Date of Award


Publication Type

Doctoral Thesis

Degree Name



Mechanical, Automotive, and Materials Engineering


Engineering, Mechanical.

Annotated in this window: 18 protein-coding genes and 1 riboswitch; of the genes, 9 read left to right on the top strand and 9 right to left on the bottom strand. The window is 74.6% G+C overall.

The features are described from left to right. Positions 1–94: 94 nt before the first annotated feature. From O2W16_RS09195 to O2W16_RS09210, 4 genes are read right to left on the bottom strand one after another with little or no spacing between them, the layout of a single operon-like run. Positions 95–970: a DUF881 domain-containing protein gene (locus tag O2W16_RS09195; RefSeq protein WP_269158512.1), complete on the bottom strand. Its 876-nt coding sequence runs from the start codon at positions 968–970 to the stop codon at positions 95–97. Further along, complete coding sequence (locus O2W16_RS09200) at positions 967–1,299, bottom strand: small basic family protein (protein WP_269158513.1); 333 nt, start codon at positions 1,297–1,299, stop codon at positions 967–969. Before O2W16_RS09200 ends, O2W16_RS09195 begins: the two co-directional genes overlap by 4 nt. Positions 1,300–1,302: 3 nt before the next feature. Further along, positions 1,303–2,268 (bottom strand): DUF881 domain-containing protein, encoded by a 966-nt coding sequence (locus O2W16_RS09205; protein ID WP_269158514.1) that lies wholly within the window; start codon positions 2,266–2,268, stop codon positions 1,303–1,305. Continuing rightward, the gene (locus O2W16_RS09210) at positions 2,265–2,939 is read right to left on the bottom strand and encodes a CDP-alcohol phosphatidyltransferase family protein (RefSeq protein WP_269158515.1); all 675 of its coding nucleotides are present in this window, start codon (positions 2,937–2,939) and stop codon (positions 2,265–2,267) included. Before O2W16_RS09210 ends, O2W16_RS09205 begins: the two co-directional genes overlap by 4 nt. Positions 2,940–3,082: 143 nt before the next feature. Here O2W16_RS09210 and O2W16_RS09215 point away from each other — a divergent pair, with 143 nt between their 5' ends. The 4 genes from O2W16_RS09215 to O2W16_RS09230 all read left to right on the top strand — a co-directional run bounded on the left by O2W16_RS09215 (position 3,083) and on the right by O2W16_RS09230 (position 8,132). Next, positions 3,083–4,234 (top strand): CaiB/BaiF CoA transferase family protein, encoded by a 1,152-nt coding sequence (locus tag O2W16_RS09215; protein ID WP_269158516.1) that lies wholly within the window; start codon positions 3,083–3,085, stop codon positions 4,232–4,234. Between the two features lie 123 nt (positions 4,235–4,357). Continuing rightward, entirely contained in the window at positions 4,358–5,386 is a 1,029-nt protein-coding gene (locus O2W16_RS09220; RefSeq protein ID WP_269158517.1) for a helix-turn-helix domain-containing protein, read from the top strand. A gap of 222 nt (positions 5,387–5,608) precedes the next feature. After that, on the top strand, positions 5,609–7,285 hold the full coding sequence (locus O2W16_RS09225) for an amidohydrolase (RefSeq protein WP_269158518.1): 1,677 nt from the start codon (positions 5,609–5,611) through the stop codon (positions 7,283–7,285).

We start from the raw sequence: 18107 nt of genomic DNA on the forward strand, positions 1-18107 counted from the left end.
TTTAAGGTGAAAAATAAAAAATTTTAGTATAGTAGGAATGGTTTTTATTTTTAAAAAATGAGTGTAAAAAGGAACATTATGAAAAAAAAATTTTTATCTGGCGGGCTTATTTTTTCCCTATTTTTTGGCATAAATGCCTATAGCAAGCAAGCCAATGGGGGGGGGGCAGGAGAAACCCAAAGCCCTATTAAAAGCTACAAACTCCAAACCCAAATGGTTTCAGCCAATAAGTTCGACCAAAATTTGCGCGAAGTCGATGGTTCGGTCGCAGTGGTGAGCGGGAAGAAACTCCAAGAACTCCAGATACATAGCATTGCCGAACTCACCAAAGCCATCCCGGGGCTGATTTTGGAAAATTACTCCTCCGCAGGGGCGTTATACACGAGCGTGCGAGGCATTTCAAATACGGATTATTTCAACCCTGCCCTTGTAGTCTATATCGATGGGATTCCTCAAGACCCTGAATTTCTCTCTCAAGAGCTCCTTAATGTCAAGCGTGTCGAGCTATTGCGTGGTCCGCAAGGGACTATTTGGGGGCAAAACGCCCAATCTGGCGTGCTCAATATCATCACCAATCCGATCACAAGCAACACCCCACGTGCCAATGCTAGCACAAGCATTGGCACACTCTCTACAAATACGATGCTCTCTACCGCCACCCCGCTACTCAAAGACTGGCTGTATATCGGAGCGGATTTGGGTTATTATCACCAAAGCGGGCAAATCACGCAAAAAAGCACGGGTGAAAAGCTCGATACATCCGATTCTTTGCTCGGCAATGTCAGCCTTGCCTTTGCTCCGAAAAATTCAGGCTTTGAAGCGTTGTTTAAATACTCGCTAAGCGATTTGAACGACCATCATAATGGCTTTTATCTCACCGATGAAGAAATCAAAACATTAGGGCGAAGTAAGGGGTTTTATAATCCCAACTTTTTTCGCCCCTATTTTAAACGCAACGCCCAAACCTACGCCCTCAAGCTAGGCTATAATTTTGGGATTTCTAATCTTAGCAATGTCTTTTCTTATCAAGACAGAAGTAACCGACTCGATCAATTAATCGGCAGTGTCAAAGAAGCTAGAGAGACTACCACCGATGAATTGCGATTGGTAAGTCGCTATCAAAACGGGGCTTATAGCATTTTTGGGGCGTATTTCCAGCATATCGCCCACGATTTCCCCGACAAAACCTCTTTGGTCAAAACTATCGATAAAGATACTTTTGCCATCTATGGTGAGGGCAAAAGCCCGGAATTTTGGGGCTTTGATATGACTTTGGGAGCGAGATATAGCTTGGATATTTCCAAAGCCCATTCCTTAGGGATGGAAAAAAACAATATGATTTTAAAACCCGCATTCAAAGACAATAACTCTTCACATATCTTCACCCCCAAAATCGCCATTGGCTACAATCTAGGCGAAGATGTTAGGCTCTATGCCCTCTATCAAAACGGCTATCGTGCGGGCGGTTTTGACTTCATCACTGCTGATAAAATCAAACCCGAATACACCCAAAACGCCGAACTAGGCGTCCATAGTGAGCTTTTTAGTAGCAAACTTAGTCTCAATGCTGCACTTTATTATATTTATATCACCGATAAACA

An expert system was developed to monitor the condition of drill bits to permit proper scheduling of tool replacement. Vibration was used as the sensing medium. The basic structure of the system consisted of the following five modules: design, monitoring, pattern and diagnosis, knowledge base, and update and learning. The design module provides the recommended operating conditions and the predicted tool-life. The monitoring module captures, digitizes and transforms the vibration signals from the drilling process. The pattern and diagnosis module is the most essential component of the system. It includes a routine that calculates four primary descriptors (features) and two secondary descriptors. It also implements two fuzzy algorithms to assess the tool condition. It was found that only one of the four primary descriptors is sufficient to develop the system and the tool replacement is made when the grade of 'unnormal' drilling is predominant. The two fuzzy algorithms are both capable of classifying the vibration signals with a percentage of success of greater than 83 and 90, respectively. The knowledge base contains all the essential knowledge needed in the system. The update and learning module updates the knowledge base when a tool change occurs. With the recent drilling data and through a reinforcement learning scheme, the system relearns the parameters of the fuzzy algorithms and the coefficients of the tool-life equations, so that the performance of the system can be gradually improved. Experimental measurements with a large number of drills of three sizes were performed on several machine tools. Each drill was run until failure. Vibration measurements were continuously obtained in order to relate observed changes to the progressive wear and ultimate failure of these tools. After the expert system was developed, its functioning effectiveness was tested by means of additional experimental test runs. Eight major computer programs were developed for the operation of the system.Dept. of Mechanical, Automotive, and Materials Engineering. Paper copy at Leddy Library: Theses & Major Papers - Basement, West Bldg. / Call Number: Thesis1992 .L385. Source: Dissertation Abstracts International, Volume: 54-05, Section: B, page: 2711. Thesis (Ph.D.)--University of Windsor (Canada), 1992.